Passing Gold and Being Good
During a summer camping trip with my son, a friend of his, and the boy's father I had a chance to learn a valuable lesson. We were sitting around the campfire with the boys and in an effort to keep the boys chatting with us boring old folks I brought out a conversation tool I had used before with my son and his cousins. I asked, "If you could choose any super power, what would it be?" This is usually good for 30 minutes or so of ideas, laughing, teasing, joking and all round fun for everyone. The grown-ups get to hear what is important to their kids (in the form of a super power) and the topic is one that we can all relate to.
My son, who has been reading a comic series called One Piece, immediately chooses a power he read about that allows him to have any power he can think of. I stepped in there and eliminated that choice since it ends the conversation too quickly and insisted on a single power. Teleportation is a popular one, flying is another that comes up and since our kids are 11 year old boys, several destructive powers came up (laser beam eyes, cause earthquakes, call down lightning, etc.). The other father, when his turn came up, said that he would want the power to make people do the right thing. His was the only power that had an obvious societal benefit to it. At the time I did not recognize it as such. As we continued talking about powers, the conversation turned to bodily functions, as it often does after having beans for dinner and hanging out with two 11 year old boys. I suggested (to get a laugh and also because I thought it would be cool) that it would be a great power if every time you passed gas, gold coins popped out. Predictably, the boys enjoyed that and tried their hardest to make as many gold coins as they could that evening. Then, the other father, in between chuckles, said, "You could do a lot of good with all that money." That is when I got it. He was teaching our boys to be good people. He had expertly inserted into our game and conversation a bit of guidance that the boys would hear and hopefully remember. It was done in an indirect way which I think may have been easier for the kids to accept. I also realized that while I try to set a good example for my kids, I don't go out of my way to talk about values with them beyond the more production oriented ones like "work hard" and "don't give up".
In James Reed and Paul Stoltz's book, "Put Your Mindset to Work", they present three attributes that all employers (well, at least 97% of them anyway, according to their research) look for and desire in employees. They want someone who has a Global mindset, someone with Grit and finally someone who is Good. It is this last one that may be the most challenging. We all want our kids to grow up to be good human beings. But we also want them to be able to stand up for themselves and not get stepped on at work and in life.
The difficulty for employers is how to judge whether an applicant (in this case, our child) is good or not. A resume is not always the easiest format to display how little Johnny once helped an old lady carry her groceries to her car or how Susie took the wallet full of money to the police station. I am going to promote the Eagle Scout badge here again as I think it is relevant and falls into the category of "things you can put on your resume." More on this in my previous article: The Eagle Scout Badge on your son's resume. Volunteering for a non-profit is always nice. Personal references though are probably the strongest proof of being a good person. If our kids are consistently good (honest, trustworthy, loyal, sincere, balanced, moral and fair) then it will come out in a reference letter or call.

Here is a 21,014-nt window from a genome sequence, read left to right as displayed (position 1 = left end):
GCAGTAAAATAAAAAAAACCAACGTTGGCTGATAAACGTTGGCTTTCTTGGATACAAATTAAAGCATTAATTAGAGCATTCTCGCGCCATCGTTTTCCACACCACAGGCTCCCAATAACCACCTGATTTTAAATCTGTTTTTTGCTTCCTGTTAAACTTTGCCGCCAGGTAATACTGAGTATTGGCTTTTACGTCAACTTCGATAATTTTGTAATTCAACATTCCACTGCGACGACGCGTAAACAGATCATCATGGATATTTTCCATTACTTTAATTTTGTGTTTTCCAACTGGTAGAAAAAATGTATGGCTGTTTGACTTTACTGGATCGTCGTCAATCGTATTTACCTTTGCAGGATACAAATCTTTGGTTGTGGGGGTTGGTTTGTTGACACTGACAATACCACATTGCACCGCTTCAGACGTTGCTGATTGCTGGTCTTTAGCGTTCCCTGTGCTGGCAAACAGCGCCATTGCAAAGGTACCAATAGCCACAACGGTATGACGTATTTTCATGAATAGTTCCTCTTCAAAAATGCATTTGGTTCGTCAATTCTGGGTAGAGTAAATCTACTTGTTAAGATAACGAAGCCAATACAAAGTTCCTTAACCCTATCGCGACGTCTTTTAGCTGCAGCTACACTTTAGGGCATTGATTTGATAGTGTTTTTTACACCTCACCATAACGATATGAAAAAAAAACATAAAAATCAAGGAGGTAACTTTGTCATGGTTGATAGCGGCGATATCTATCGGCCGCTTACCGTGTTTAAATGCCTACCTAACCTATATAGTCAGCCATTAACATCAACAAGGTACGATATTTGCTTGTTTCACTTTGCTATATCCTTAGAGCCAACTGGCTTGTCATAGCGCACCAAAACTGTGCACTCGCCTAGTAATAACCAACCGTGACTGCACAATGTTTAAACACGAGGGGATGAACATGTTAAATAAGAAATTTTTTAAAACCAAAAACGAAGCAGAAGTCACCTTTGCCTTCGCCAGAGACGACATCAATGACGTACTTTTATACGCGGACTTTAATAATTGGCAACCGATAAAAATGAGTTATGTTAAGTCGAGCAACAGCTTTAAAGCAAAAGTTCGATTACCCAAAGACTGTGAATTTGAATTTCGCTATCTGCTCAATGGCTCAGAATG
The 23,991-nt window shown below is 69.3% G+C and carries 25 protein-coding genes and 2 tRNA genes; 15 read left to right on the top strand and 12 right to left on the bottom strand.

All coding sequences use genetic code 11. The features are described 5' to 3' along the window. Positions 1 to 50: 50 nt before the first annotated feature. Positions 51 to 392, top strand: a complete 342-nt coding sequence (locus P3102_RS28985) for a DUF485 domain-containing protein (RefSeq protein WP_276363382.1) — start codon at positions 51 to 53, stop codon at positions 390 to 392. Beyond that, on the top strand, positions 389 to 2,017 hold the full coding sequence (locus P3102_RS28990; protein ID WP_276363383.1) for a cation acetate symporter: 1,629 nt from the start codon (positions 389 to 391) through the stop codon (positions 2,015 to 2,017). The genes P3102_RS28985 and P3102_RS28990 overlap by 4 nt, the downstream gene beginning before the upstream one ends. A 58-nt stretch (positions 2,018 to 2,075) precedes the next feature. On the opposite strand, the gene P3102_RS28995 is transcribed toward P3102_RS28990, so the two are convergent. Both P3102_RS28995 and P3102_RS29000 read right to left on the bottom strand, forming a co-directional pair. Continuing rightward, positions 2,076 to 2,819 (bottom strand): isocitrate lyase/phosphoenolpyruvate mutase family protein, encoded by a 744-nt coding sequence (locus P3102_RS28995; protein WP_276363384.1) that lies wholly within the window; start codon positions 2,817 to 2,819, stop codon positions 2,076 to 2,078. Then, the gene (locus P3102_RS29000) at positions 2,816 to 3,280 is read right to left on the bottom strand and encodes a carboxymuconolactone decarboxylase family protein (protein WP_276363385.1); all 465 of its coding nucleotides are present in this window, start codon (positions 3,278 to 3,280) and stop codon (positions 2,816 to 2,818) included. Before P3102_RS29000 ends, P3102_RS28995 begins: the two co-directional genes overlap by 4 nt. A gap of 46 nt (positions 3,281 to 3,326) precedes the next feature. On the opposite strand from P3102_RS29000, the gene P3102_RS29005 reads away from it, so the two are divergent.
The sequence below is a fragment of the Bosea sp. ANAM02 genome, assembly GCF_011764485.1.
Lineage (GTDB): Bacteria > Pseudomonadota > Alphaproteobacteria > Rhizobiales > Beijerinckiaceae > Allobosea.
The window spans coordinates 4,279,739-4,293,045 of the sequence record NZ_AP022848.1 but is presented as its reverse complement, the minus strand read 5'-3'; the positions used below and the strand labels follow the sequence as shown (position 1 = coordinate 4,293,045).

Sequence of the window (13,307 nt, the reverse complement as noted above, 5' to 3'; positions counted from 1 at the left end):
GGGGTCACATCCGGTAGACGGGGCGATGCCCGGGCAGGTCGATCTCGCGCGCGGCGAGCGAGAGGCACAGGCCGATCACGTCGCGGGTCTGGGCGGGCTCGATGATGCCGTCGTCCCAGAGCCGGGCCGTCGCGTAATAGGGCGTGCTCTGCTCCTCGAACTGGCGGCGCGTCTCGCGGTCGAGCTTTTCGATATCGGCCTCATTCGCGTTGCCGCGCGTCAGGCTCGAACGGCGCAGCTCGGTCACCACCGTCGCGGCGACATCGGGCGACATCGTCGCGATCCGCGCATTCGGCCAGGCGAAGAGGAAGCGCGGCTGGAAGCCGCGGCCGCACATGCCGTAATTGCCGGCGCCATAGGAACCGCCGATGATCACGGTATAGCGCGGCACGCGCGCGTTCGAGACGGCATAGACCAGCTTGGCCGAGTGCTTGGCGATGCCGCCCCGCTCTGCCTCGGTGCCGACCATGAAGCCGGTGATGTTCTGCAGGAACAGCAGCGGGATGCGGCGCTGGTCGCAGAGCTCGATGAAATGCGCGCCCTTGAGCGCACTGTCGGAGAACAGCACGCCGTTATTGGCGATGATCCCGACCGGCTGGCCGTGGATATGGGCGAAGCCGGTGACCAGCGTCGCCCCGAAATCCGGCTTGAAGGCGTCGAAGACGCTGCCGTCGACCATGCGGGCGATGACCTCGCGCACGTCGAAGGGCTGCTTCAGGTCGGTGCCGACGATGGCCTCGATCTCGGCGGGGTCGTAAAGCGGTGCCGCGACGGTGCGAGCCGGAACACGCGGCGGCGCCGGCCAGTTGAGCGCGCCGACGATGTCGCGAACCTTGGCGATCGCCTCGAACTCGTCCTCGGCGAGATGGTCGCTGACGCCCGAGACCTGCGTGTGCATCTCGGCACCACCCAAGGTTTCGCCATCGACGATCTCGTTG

As with just about everything related to raising kids, starting with a good example is the most powerful lesson. I am embarrassed to admit that I have performed more good deeds since having kids than before. The desire to see them grow up to be good people is a powerful motivator to do the right thing. Especially when they are watching!
Reed and Stoltz recommend creating a code of conduct to help us (parents) be more consistently good. They offer the following advice for writing the code to put us in the right frame of mind. I could not have said it better myself!
"A good way to think about this is to think of a simple, clear, memorable code of conduct that you would give to your own children to help them to be better people, the kind others would love to hire and keep."
Studies have shown (you can refer to the book for which ones) that having a code of moral conduct increases the frequency and consistency of actually acting in line with the code. These studies were designed to test the impact of regular exposure to the code so it probably means that writing one and putting it away will have very little lasting effect. Keep it in your wallet or even better as a screen saver at home. Once your children are old enough to read they will see it and most likely ask you about it giving you a chance to talk about your values and expectations for them.
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